College recruiting in public accounting is highly competitive. Ten years ago, firms were recruiting students for internships in their senior year and graduate students were presented with many full time opportunities. Times have changed.
Fast forward to 2017. Now, firms are seeking sophomores and juniors to attend their summer leadership conferences, with internship offers often going to those who attend. As a result, students find themselves committing to a firm even before they have completed all their accounting courses. This leads to a few key questions. How do accounting programs best prepare these students to make the right career decisions? Do they have all the information they need to commit to a job that could tie them to a firm for a full time opportunity two years down the road?
To help answer these questions, the NC State Jenkins MAC Program has developed a mentor program to help connect undergraduate accounting students with accounting professionals. The program was first launched in 2009 and has grown in size every year. Mentors are typically Jenkins MAC alumni or professionals with close ties to the Jenkins MAC Program. Last year, 35 students and mentors participated, with extremely positive feedback from both students and mentors.
Students in the Accounting Internship Recruitment (AIR) Program are asked to participate in the spring semester of their junior year.
“To me, mentoring provides an important opportunity for college students to fine-tune their interests and skills and to understand the concrete reality of their proposed careers,” says Kristen Tabor, tax director at KPMG. Tabor has participated as a mentor in the program since 2014. “I enjoy being an ongoing mentor for NC State accounting majors,” she said. “I find it very rewarding to help guide my mentees from their studies to their first jobs, and I keep in touch thereafter.”
Like Tabor, Davey Steele, audit manager at Johnson Lambert, has been participating for several years as a mentor at NC State. “I know a lot of times the students can really be going into the accounting field – and especially the recruiting process – in the dark. I am glad to be a knowledgeable resource for them through the entire process,” he said.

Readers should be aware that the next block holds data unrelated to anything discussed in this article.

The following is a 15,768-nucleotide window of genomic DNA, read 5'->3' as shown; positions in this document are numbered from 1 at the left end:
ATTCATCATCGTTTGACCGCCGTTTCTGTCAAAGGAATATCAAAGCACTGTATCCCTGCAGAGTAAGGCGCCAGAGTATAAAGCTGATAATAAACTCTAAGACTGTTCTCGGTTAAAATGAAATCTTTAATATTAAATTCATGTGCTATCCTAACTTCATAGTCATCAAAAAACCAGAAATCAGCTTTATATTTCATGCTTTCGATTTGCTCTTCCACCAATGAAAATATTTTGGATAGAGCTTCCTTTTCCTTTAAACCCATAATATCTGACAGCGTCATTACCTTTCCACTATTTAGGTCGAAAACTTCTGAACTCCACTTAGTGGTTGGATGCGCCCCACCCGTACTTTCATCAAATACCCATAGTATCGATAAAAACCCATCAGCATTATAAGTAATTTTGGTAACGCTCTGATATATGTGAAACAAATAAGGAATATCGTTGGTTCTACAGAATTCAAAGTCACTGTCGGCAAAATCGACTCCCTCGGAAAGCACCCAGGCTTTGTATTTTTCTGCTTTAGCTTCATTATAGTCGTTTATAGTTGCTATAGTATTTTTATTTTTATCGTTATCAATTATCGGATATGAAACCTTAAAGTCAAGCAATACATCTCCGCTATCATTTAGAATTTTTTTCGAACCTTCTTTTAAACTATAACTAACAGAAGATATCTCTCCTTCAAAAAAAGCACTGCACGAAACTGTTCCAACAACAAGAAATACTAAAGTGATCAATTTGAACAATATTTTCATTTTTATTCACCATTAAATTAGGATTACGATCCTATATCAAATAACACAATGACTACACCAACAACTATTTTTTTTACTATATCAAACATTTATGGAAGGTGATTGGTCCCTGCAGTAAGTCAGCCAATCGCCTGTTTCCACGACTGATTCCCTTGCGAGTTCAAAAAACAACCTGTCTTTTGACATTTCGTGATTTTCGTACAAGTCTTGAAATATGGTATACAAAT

Mentors and students both agree to participate in the program from April thru September. They meet a minimum of three times; with at least one of those meetings being in person. The MAC Program plans kick-off and end-of-program meetings on campus. The main objectives of the program are to provide professional guidance to accounting students who want to prepare for future careers in accounting, to inform accounting students earlier in their college career about various options and opportunities as an accounting major, and to assist students in developing their professional network.
Student feedback on the mentor experience has been very positive as well, with students noting that the mentors provide expert knowledge on the complicated ins and outs of the accounting recruiting process. “I feel I would have been less prepared for interviews and summer conferences without my mentor,” said Lauren Aten, a senior in accounting at the NC State Poole College of Management. “Her insight confirmed my decision regarding the audit practice and gave me information on the accounting field as a whole,” she said.
The NC State Jenkins MAC staff is looking forward to working with a new group of undergraduate accounting students and mentors when the program kicks off again this spring.
Accounting professionals interested in serving as mentors are asked to contact Andrea Young, associate director of the MAC program.
Scott McKay with Cherry Bekaert discusses fraud investigations with students in Dr. Al Chen’s accounting course in spring 2017. He is a member of Poole College’s Department of Accounting Advisory Board and one of the college’s frequent guest speakers and mentors.